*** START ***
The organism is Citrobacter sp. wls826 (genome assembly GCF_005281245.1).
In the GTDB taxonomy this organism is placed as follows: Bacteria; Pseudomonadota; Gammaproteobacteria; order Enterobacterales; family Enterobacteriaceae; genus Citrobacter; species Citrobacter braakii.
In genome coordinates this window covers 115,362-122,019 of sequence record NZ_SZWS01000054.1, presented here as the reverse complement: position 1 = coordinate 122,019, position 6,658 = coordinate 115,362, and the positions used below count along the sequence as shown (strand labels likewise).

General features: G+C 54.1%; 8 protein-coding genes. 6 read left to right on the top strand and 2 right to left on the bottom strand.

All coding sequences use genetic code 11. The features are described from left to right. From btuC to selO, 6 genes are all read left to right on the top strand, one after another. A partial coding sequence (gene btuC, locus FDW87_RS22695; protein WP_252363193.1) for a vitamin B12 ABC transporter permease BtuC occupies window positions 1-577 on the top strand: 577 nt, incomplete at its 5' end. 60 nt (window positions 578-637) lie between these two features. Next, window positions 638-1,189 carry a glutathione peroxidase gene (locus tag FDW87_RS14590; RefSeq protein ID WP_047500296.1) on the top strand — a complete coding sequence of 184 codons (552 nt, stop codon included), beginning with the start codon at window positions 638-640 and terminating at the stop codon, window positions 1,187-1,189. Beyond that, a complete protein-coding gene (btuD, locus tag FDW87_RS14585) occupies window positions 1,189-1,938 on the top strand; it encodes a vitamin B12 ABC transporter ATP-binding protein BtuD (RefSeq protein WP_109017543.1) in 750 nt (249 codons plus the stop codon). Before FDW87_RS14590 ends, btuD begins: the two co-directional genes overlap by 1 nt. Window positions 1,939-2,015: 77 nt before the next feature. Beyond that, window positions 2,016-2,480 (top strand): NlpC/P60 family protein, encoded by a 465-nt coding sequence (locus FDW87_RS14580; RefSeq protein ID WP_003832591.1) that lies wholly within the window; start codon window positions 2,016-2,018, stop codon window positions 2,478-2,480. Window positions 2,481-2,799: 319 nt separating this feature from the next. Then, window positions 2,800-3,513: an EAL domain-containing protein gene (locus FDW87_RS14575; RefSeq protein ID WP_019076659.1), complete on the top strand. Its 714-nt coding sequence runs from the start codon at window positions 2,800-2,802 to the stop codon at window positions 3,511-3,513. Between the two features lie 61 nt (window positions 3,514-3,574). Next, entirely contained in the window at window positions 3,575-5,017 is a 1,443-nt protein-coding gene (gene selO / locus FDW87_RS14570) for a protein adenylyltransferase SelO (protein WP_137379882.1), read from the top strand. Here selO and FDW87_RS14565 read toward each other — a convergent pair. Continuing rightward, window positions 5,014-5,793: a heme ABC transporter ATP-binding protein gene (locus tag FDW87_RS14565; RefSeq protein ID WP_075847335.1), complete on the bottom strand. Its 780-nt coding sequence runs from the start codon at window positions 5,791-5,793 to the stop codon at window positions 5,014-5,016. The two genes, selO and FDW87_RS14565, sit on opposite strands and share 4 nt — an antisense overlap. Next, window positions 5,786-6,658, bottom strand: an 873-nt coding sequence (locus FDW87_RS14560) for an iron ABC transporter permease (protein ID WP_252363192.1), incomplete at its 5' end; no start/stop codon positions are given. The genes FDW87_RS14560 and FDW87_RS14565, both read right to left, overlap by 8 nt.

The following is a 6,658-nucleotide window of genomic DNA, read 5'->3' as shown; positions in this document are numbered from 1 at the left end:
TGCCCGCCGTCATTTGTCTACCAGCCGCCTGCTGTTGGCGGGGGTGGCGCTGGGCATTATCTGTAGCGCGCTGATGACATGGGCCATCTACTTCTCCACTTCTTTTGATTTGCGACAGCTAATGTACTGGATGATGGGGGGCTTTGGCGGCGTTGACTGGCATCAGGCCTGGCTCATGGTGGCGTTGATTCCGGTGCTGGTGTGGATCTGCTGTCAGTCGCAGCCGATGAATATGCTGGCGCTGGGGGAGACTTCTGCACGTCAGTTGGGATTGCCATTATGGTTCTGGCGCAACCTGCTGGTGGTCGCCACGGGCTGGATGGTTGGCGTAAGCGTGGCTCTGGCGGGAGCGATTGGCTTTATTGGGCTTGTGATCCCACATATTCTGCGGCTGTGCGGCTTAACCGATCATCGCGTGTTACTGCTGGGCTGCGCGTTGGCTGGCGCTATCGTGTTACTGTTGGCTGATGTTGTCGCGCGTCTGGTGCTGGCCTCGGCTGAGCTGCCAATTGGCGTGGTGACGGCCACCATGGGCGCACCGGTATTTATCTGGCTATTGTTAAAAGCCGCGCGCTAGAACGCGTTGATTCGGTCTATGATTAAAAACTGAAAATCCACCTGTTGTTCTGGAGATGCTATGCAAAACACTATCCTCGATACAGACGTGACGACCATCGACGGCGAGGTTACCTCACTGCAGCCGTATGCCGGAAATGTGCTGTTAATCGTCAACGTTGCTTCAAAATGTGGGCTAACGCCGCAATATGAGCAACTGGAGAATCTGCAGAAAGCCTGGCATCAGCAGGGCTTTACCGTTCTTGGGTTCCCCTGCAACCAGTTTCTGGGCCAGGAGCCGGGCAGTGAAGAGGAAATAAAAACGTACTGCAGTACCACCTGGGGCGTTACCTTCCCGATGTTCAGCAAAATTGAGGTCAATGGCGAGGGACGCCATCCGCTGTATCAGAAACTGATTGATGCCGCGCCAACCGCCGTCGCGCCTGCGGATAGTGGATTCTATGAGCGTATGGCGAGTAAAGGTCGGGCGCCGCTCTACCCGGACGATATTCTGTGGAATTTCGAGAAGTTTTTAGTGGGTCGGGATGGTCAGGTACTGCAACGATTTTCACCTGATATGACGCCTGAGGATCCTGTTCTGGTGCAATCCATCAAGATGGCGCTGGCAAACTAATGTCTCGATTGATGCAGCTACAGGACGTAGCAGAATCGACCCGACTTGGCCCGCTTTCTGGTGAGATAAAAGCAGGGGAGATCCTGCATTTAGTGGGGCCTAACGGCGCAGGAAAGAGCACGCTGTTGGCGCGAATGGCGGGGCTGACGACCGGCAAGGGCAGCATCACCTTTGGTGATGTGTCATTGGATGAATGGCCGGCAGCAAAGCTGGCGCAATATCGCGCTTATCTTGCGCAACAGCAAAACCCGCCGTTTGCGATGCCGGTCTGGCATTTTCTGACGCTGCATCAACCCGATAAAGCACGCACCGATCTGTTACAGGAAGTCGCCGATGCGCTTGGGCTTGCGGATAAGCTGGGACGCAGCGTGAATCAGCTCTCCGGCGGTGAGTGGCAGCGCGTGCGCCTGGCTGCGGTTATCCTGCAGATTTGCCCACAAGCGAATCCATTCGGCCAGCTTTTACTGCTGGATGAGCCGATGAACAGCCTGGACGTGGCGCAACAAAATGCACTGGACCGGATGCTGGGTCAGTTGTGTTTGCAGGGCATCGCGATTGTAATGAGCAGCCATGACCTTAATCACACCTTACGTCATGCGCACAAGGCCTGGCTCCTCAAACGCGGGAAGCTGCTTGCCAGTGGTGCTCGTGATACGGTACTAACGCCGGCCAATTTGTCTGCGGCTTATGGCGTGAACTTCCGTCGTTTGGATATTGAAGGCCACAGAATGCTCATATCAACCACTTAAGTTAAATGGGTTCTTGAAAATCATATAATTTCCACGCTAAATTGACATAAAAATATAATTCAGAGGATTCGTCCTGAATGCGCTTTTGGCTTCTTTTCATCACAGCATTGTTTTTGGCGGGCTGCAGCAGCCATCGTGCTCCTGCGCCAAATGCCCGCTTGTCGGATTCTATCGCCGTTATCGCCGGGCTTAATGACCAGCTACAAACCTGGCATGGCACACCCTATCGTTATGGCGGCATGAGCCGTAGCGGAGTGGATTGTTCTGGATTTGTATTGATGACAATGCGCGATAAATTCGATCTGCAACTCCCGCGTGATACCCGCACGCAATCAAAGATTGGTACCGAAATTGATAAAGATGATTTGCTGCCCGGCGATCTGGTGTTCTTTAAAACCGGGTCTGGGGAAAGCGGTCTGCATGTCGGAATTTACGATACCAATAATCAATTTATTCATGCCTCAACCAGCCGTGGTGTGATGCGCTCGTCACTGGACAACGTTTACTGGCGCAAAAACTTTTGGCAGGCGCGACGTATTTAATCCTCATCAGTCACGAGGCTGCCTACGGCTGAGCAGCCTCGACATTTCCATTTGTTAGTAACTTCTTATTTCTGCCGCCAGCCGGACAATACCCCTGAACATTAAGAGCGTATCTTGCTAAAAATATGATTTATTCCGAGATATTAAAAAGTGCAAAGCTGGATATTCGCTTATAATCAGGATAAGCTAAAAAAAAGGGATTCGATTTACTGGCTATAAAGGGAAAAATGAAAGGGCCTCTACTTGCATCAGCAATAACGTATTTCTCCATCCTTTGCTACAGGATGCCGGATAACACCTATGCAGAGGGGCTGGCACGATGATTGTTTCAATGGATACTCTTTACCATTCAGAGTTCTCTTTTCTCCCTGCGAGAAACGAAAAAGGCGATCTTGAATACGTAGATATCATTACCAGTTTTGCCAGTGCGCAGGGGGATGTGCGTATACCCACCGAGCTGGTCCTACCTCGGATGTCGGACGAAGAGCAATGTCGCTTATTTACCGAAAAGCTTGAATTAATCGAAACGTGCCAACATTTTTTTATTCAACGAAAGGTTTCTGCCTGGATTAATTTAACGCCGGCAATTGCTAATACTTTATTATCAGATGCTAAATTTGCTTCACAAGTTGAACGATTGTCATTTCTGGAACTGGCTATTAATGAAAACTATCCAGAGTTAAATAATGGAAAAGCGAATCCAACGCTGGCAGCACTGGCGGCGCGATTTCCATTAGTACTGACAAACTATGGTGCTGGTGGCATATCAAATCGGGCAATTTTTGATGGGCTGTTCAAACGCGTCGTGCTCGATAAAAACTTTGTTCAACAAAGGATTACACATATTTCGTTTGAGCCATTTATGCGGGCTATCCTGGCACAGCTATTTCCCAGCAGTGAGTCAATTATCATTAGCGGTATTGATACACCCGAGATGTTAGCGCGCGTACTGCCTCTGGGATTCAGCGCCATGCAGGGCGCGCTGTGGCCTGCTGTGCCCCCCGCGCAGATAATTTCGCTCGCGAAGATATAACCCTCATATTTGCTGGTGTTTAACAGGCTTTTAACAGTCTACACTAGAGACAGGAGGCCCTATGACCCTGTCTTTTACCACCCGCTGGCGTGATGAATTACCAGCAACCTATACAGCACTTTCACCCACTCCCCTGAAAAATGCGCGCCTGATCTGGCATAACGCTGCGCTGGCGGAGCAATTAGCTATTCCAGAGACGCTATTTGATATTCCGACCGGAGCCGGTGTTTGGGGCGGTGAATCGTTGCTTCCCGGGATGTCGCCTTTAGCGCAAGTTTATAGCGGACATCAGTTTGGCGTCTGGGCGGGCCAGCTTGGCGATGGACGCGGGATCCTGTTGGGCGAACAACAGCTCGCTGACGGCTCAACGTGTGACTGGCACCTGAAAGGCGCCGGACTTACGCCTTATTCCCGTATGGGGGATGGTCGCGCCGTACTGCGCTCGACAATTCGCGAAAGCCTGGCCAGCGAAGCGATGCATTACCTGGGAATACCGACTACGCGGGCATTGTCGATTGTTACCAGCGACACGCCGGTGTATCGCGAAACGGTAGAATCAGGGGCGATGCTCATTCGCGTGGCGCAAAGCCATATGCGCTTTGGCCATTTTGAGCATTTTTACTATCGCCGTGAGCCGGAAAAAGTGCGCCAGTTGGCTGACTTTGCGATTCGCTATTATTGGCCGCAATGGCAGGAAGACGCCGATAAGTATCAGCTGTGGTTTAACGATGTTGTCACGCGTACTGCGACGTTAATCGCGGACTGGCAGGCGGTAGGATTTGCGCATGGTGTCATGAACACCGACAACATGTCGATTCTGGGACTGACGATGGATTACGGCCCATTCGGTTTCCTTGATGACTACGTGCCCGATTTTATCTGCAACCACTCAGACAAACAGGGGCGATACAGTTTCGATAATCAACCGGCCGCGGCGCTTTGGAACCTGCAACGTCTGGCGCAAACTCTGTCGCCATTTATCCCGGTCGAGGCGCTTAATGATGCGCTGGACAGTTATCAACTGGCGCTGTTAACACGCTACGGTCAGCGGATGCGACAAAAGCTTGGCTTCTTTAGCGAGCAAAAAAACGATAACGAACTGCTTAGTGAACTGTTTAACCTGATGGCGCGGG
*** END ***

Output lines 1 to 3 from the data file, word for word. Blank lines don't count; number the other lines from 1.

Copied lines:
The organism is Citrobacter sp. wls826 (genome assembly GCF_005281245.1).
In the GTDB taxonomy this organism is placed as follows: Bacteria; Pseudomonadota; Gammaproteobacteria; order Enterobacterales; family Enterobacteriaceae; genus Citrobacter; species Citrobacter braakii.
In genome coordinates this window covers 115,362-122,019 of sequence record NZ_SZWS01000054.1, presented here as the reverse complement: position 1 = coordinate 122,019, position 6,658 = coordinate 115,362, and the positions used below count along the sequence as shown (strand labels likewise).